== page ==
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There are 10 distinct sticks of length 1,..,10. How many triangles can be formed? I do not know whether there are some counting tricks for this one.

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  • $\begingroup$ my best guess is at least 6. Any 3 numbers of the form n,n+1,n+2 is good for forming a triangle. $\endgroup$ – user45765 Oct 22 '14 at 14:56
  • $\begingroup$ Are you picking exactly three sticks and asking if they can form a triangle, or do you allow a $4,4,5$ triangle with one of the $4$ sides formed by $1+3$ in a straight line? $\endgroup$ – Ross Millikan Oct 22 '14 at 15:03
  • $\begingroup$ I cannot get more than 4, and for 4 only 9 sticks are enough. $\endgroup$ – Emanuele Paolini Oct 22 '14 at 15:08
  • $\begingroup$ Can triangles overlap each other? Do the intersections of sticks count as vertices? $\endgroup$ – Emanuele Paolini Oct 22 '14 at 15:12
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    $\begingroup$ @emanuele I think the triangles are to be formed one at a time. That is, I think the question is how many sets $\{a,b,c\} \subseteq \{1,…,10\}$ satisfy all of $a+b>c$, $b+c>a$, and $c+a>b$. $\endgroup$ – MJD Nov 4 '16 at 10:47
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A first approach is to calculate small values and check OEIS. Assuming you are asking the number of selections without replacement of three sticks that make a nondegenerate triangle I get $1,3,7,7,13,22\dots$ It is easiest to start from $n=4$, for which there is only one triangle. Then for $n=5$ you just need to count the triangles that include $5$, and so on. Putting that into OEIS finds A002623, which the first comment says it is just what you are after. For $n=10$, there are $50$. In the formula section we see $a(n) = \sum_{k=0}^n (-1)^{n-k}{k+3\choose 3}$ and $a(n) = \sum_{k=0}^n \lfloor(k+2)^2/4\rfloor$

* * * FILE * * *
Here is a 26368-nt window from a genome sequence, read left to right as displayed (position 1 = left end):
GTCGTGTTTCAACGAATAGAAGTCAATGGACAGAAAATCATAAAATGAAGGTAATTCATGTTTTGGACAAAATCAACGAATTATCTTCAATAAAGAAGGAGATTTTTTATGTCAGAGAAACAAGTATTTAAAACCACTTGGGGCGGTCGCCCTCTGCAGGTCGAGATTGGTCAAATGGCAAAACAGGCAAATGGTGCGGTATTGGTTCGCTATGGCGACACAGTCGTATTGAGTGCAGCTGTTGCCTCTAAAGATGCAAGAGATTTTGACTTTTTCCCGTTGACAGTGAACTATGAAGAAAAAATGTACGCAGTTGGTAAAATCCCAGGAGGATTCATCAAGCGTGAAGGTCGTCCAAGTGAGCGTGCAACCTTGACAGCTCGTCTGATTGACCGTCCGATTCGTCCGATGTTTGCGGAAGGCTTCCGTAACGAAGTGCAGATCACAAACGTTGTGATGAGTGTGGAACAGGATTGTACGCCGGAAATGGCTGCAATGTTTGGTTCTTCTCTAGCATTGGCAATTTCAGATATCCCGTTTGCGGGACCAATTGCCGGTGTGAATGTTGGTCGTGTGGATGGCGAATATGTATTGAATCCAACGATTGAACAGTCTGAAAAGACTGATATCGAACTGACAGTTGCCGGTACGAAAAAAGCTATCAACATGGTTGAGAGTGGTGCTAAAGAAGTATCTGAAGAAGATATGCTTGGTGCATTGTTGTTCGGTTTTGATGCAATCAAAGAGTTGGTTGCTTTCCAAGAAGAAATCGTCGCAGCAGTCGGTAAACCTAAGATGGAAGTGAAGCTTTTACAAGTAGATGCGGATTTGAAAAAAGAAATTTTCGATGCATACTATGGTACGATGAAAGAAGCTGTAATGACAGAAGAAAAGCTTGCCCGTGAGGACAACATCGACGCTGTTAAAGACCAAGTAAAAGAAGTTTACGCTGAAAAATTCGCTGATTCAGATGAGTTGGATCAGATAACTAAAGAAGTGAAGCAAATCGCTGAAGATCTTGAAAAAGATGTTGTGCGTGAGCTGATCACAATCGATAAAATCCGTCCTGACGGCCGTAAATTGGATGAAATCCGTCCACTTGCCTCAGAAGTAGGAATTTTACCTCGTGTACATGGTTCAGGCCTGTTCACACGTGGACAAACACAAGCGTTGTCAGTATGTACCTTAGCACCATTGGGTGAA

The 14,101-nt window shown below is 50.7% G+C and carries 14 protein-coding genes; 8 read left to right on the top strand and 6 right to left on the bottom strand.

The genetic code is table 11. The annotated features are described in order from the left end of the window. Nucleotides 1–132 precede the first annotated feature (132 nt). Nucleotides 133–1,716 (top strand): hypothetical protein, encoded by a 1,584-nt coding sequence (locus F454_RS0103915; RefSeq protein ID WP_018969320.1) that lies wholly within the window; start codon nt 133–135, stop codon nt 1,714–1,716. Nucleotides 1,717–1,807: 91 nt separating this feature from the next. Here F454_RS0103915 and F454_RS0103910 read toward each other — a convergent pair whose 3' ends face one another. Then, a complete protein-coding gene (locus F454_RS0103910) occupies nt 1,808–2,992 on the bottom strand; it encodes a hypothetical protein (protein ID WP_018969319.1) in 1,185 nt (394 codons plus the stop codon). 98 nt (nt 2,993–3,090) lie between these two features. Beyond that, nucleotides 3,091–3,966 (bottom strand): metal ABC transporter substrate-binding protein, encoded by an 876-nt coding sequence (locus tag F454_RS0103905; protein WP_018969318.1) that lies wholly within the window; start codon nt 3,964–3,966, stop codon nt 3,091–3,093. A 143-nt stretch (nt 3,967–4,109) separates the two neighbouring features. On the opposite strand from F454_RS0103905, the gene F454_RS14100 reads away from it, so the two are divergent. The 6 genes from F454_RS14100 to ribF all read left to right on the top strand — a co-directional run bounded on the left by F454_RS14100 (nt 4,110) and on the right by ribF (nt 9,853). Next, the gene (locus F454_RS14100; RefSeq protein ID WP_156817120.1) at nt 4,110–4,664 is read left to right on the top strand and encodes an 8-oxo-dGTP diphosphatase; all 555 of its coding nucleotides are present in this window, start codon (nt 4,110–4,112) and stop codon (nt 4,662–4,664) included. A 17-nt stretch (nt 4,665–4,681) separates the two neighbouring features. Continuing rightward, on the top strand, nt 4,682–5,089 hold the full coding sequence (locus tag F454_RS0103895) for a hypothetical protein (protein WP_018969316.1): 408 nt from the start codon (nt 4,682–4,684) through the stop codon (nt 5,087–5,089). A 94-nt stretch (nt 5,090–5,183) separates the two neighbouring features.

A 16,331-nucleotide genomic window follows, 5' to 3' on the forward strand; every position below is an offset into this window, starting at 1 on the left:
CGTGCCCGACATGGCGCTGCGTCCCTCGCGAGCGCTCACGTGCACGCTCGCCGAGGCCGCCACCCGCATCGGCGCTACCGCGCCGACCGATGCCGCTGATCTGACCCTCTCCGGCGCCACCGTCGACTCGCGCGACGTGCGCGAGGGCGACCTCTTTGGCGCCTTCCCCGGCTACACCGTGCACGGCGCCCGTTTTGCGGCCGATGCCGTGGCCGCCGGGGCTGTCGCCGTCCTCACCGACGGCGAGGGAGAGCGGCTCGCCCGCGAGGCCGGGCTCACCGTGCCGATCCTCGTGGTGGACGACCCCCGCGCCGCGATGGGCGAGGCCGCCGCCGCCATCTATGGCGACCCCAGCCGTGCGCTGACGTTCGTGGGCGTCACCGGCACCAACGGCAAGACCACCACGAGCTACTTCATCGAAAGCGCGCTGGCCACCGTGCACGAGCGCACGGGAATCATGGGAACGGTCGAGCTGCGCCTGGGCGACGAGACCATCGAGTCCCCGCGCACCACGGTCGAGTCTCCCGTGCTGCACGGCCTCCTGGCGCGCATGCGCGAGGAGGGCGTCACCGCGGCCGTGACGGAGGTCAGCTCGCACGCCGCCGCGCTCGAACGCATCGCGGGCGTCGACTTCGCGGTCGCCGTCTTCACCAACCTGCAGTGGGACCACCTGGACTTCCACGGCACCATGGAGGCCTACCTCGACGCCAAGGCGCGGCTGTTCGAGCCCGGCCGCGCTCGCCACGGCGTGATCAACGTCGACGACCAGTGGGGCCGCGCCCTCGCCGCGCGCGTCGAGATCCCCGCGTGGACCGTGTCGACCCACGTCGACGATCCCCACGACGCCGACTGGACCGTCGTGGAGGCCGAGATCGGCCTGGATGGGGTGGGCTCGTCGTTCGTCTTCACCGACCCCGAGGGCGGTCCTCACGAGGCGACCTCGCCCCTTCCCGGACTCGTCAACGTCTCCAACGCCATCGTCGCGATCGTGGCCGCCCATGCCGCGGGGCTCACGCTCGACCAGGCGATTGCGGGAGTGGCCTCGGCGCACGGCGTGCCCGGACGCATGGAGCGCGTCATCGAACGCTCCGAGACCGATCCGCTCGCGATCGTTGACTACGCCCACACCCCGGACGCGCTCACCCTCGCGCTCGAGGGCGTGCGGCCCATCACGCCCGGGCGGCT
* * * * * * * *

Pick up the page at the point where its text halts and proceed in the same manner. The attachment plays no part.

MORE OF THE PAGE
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  • $\begingroup$ OEIS is fine, but seems a bit like a cop out. How do you compute an answer for any given $n$? $\endgroup$ – Wildcard Sep 20 '17 at 14:06
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given the triangle inequality and a hint of euclidean geometry, a triangle(possibly degenerate) can have sides $a,b,c$ with $a\leq b\leq c$ if and only if $c< a+b$

There are $\binom{10}{3}$ ways to select three integers between $1$ and $10$

It should be clear there are $k-1$ ways to write the number $k$ as a sum of two different positive numbers

Lets count how many of these selections leave the larger number bigger than the sum of the other two classifying on the larger number $c$

$c=4: (4-1)=3$

$c=5:4+3$

$c=6:5+4+3$

In general the number of selections of number that cannot form a triangle where $c$ is the larger number is $3+4+\dots+(c-1)$ This sum is $\frac{(c+2)(c-3)}{2}=\frac{c^2-c-6}{2}$

what we would like is $\sum_{4}^{n}\frac{c^2-c-6}{2}=\frac{1}{2}(\sum_4^nc^2-\sum_n^4c-6(n-3))$

We shall simpify this formula using the formulas for the sum of squares and the gaussian sum to get:

$\frac{1}{2}[(\frac{n(n+1)(2n+1)}{6}-14)-(\frac{n(n+1)}{2}-6)-6(n-3)]$

This can be further simplified by the reader.

All you have to do is change $n$ for $10$ and you should hopefully get the number of triangles up to congruence that can be created using those sticks (some will be degenerate though).

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